This gap between being Canadian and being a citizen is what regulates the boundaries of the nation . It feeds a thinly veiled, racialized Islamophobia present in the questions directed towards Omar Khadr at different points in time. During his time in Guantanamo and upon his repatriation to prison in Canada, does he “deserve” to come back to Canada after being “convicted” in Guantanamo? In 2015, at his release on bail, does he “deserve” to be released? Most recently on the legal settlement in 2017, does he “deserve” the money?
“Deserving” implies worthiness of some kind, and it implies a judgement not only on who is the deserving, but on who decides who is deserving or not. It reinforces the racialized line between the “civilized” and the “barbaric,” between the west and the non-west, which runs through the bodies of Muslims. These questions connect the two discourses, the national and the global. Does Omar Khadr deserve to be recognized as a human being and as a Canada citizen? Does he deserve to be a Canadian? Does he deserve to be part of the “civilized” west?
The securitization discourse associated with the “war on terror” has revitalized the “civilized/uncivilized” moral divide between the west and Islam. This moral divide is mapped onto the western nation, creating a distinction between “good (white) citizens” and “dangerous (Muslim) terrorists”, including other variations of security threats (extremists, the radicalized, etc.) In this context of securitization, the suspicion of being or “looking Muslim” is enough to place their belonging to the western nation in jeopardy. Omar Khadr’s case has fed this ongoing political discourse about Muslims as racialized “threats to the nation,” and specifically to the “civilized” white, western nation.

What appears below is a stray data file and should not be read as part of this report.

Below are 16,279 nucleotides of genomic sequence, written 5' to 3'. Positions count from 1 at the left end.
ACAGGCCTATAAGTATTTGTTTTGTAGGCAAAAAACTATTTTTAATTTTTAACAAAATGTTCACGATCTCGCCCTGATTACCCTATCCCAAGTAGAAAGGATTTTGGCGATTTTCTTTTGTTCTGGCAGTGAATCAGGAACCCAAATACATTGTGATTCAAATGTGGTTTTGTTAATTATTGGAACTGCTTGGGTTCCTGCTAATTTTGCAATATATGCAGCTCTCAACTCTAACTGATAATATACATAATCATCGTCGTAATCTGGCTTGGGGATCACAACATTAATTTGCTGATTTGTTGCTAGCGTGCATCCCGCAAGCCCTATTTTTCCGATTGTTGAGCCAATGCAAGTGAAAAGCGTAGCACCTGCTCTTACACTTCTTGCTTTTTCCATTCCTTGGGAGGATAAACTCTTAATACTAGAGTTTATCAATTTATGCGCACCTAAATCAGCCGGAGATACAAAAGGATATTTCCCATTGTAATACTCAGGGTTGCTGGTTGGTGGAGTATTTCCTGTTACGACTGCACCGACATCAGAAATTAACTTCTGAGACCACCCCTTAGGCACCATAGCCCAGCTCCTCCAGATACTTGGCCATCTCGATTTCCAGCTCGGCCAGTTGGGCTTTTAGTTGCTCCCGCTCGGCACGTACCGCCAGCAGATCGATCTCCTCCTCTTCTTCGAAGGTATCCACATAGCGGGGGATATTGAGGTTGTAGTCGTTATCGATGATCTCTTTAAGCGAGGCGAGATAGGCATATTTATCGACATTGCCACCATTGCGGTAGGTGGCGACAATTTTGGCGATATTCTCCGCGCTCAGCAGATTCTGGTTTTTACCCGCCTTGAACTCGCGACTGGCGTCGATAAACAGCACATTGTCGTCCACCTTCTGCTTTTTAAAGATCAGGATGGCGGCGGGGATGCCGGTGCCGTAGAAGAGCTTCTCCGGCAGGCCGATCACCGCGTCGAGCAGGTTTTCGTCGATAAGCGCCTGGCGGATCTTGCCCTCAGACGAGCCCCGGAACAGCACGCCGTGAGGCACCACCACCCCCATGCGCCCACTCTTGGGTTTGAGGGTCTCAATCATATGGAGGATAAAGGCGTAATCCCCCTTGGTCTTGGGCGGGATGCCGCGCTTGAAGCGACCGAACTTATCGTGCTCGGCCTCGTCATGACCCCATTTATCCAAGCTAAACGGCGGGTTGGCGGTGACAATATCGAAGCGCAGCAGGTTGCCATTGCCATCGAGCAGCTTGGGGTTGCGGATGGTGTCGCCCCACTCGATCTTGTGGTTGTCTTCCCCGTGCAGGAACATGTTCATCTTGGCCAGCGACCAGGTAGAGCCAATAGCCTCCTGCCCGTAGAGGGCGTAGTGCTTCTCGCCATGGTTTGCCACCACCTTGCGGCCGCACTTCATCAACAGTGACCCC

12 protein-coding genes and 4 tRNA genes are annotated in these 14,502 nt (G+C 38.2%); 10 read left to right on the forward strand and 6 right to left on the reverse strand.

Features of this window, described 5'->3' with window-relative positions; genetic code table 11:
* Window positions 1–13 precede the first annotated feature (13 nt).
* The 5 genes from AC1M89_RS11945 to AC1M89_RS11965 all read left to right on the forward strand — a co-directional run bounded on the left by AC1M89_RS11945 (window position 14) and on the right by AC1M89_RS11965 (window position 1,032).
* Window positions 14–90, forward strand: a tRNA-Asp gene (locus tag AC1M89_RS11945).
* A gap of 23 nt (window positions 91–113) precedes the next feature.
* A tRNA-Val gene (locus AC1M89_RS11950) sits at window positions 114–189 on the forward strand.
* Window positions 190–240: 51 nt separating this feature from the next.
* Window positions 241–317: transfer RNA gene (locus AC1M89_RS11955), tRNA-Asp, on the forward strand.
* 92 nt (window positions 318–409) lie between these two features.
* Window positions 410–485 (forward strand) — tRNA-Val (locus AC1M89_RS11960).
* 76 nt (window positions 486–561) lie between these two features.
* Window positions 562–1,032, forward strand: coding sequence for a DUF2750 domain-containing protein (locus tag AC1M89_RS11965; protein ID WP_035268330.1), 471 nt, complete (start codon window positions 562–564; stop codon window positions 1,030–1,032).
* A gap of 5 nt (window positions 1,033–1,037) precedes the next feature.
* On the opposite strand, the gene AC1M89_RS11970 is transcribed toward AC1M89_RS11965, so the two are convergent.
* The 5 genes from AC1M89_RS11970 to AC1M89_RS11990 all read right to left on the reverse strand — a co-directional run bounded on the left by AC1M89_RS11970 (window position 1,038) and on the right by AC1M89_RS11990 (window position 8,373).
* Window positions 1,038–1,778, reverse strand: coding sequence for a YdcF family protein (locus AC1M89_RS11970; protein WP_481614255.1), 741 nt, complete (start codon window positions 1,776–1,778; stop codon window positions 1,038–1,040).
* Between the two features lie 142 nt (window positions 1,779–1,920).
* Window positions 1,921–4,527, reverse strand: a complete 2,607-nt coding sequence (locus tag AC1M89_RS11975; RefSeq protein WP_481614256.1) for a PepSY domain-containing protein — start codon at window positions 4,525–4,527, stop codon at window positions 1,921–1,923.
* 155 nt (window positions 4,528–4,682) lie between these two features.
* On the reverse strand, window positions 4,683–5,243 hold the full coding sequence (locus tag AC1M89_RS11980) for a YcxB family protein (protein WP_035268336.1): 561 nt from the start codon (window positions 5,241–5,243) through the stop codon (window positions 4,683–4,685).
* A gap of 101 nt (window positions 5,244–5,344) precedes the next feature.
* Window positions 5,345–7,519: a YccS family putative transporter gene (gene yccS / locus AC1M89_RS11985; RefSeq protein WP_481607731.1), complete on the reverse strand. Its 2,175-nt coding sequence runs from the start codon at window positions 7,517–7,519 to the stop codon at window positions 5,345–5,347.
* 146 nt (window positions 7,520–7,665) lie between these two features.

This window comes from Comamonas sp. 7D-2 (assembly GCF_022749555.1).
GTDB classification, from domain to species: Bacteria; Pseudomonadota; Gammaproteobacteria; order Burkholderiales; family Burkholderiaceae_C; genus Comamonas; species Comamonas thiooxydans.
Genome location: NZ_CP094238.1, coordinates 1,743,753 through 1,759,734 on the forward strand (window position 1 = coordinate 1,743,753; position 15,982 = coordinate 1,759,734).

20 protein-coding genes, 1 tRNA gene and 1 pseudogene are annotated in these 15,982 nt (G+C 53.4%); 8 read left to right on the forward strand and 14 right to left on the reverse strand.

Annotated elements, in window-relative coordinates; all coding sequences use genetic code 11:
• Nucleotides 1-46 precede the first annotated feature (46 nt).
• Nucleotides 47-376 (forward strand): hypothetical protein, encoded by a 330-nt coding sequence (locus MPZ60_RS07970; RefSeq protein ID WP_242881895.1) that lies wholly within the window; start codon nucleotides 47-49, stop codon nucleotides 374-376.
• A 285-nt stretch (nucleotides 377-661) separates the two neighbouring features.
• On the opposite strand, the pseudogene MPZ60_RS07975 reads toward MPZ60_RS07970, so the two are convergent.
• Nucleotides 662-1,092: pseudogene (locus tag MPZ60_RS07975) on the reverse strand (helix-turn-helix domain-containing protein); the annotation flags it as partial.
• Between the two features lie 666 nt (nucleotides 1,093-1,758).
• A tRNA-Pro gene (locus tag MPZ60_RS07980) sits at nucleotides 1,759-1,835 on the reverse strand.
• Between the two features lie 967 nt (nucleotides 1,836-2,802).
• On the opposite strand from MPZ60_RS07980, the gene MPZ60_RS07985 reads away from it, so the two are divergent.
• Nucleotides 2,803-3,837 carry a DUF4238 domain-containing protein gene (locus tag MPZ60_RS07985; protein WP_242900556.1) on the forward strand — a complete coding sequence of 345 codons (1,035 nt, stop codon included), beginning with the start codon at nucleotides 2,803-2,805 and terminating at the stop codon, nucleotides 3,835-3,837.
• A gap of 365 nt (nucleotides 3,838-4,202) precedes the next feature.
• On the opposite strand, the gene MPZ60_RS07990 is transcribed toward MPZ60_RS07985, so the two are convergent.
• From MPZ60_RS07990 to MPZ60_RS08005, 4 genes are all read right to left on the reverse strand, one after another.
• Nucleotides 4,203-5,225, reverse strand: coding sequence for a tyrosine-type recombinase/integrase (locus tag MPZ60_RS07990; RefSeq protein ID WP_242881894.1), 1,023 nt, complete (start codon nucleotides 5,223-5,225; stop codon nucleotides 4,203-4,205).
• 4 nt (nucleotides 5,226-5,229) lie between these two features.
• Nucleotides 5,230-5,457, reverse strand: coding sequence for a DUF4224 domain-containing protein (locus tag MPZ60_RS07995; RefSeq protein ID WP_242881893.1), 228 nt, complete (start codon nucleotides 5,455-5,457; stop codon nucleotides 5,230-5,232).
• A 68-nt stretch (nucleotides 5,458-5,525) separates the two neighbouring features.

The American and Canadian governments, under multiple administrations, have treated Omar Khadr as a “dangerous terrorist” for more than a decade. As a child detainee at Guantanamo, all violence against him was justified because he was marked as an “enemy” of and by the American government . He and they all “deserved” it because they were not worthy of being treated as human beings (Slahi 2015).
In the dominant media and political discourses in Canada, Khadr became the exemplar of this dehumanized and racialized “dangerous Muslim”, despite the fact that he was a teenage boy. Harper’s Conservative government took a hard line against his repatriation. Ignoring the 2010 Supreme Court ruling stating that his constitutional rights as a citizen had been violated, the Conservatives continued to use him to underline their commitment to protect Canada from “the terrorists.” Khadr’s treatment in Guantanamo became part of the national discourse of Canada’s “war on terror.”
Khadr’s detractors have long argued that he has no right to human rights because he is a “terrorist” and “traitor” to Canada. These categories have displaced and erased his moral right to citizenship. Like many others, his national identity and citizenship have been recalculated and made contingent on his Muslim identity.